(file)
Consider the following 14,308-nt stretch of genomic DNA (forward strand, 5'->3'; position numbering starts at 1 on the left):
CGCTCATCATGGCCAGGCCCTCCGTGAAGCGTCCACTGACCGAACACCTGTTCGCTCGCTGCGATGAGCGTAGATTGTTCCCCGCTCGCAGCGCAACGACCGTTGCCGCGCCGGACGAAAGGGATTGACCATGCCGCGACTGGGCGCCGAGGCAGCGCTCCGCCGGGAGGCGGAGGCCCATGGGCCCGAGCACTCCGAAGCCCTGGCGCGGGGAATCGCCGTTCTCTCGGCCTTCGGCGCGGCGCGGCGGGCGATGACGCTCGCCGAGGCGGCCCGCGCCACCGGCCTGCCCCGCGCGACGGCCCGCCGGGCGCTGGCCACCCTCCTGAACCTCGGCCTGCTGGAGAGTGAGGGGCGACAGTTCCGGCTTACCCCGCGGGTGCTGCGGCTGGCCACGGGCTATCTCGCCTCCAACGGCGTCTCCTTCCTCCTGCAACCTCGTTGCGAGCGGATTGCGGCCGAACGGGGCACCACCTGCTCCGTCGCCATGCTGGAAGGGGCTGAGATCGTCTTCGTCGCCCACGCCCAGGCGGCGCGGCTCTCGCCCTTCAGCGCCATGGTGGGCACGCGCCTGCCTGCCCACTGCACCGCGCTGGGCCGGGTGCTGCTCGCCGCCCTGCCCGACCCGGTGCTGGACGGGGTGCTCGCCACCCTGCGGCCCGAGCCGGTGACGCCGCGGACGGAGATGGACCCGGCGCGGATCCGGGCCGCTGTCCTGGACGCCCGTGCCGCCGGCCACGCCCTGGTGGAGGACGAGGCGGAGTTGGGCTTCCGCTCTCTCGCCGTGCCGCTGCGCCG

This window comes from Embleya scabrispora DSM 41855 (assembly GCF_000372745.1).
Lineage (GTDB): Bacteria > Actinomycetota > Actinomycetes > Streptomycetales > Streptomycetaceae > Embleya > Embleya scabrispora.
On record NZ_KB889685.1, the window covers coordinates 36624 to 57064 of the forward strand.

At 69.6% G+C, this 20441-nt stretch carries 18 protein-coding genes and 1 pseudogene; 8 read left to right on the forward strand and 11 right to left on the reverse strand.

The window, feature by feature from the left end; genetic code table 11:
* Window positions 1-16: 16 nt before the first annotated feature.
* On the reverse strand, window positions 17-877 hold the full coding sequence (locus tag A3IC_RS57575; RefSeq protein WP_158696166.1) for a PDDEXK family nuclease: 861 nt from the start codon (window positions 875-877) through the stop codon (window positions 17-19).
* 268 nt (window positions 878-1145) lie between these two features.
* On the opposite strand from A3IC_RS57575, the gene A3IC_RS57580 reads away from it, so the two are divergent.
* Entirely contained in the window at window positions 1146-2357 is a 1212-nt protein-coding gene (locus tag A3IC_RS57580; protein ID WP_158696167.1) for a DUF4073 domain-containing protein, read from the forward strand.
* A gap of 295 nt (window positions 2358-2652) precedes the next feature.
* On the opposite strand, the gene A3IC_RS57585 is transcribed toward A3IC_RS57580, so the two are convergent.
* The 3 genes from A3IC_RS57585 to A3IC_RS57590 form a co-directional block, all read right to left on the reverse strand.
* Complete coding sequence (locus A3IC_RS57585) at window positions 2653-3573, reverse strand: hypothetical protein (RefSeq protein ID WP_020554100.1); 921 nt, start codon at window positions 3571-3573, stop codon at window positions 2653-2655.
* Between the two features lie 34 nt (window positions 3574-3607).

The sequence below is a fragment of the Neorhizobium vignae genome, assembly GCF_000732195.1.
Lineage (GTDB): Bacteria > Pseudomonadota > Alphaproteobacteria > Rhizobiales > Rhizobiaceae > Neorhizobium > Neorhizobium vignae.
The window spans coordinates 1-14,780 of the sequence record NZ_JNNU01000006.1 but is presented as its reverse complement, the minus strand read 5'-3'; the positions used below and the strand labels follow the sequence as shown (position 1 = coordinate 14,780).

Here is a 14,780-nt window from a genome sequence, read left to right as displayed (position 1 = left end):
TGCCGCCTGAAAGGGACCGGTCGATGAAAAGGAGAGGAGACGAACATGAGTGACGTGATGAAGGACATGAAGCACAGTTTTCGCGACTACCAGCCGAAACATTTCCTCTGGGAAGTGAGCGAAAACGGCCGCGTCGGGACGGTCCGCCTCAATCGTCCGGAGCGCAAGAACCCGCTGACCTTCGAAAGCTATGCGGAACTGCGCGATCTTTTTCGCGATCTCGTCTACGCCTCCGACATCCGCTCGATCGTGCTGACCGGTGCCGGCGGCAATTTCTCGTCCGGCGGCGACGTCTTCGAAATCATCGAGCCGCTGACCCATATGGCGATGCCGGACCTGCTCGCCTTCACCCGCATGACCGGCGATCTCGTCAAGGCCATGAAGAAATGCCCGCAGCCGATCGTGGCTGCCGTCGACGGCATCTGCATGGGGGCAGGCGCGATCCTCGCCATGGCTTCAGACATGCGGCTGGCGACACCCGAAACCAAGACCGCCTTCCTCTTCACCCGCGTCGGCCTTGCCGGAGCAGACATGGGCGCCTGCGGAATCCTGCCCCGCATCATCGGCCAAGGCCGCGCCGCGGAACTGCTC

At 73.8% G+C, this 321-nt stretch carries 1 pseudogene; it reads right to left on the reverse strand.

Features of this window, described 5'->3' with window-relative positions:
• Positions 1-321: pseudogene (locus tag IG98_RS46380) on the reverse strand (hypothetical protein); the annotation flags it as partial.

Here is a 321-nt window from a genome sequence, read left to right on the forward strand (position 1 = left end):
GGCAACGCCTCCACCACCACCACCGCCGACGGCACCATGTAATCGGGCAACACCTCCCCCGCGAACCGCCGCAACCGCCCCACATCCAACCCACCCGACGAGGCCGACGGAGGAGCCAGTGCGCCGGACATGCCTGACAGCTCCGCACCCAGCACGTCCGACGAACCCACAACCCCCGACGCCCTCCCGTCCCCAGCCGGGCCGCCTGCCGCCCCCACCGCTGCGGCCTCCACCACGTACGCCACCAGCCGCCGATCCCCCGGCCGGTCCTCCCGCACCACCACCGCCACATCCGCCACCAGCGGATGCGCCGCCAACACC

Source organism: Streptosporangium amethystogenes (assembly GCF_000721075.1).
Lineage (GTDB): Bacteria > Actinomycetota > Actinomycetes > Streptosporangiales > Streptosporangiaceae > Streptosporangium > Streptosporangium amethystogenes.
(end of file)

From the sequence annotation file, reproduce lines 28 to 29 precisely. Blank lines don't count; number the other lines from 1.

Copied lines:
Source organism: Streptosporangium amethystogenes (assembly GCF_000721075.1).
Lineage (GTDB): Bacteria > Actinomycetota > Actinomycetes > Streptosporangiales > Streptosporangiaceae > Streptosporangium > Streptosporangium amethystogenes.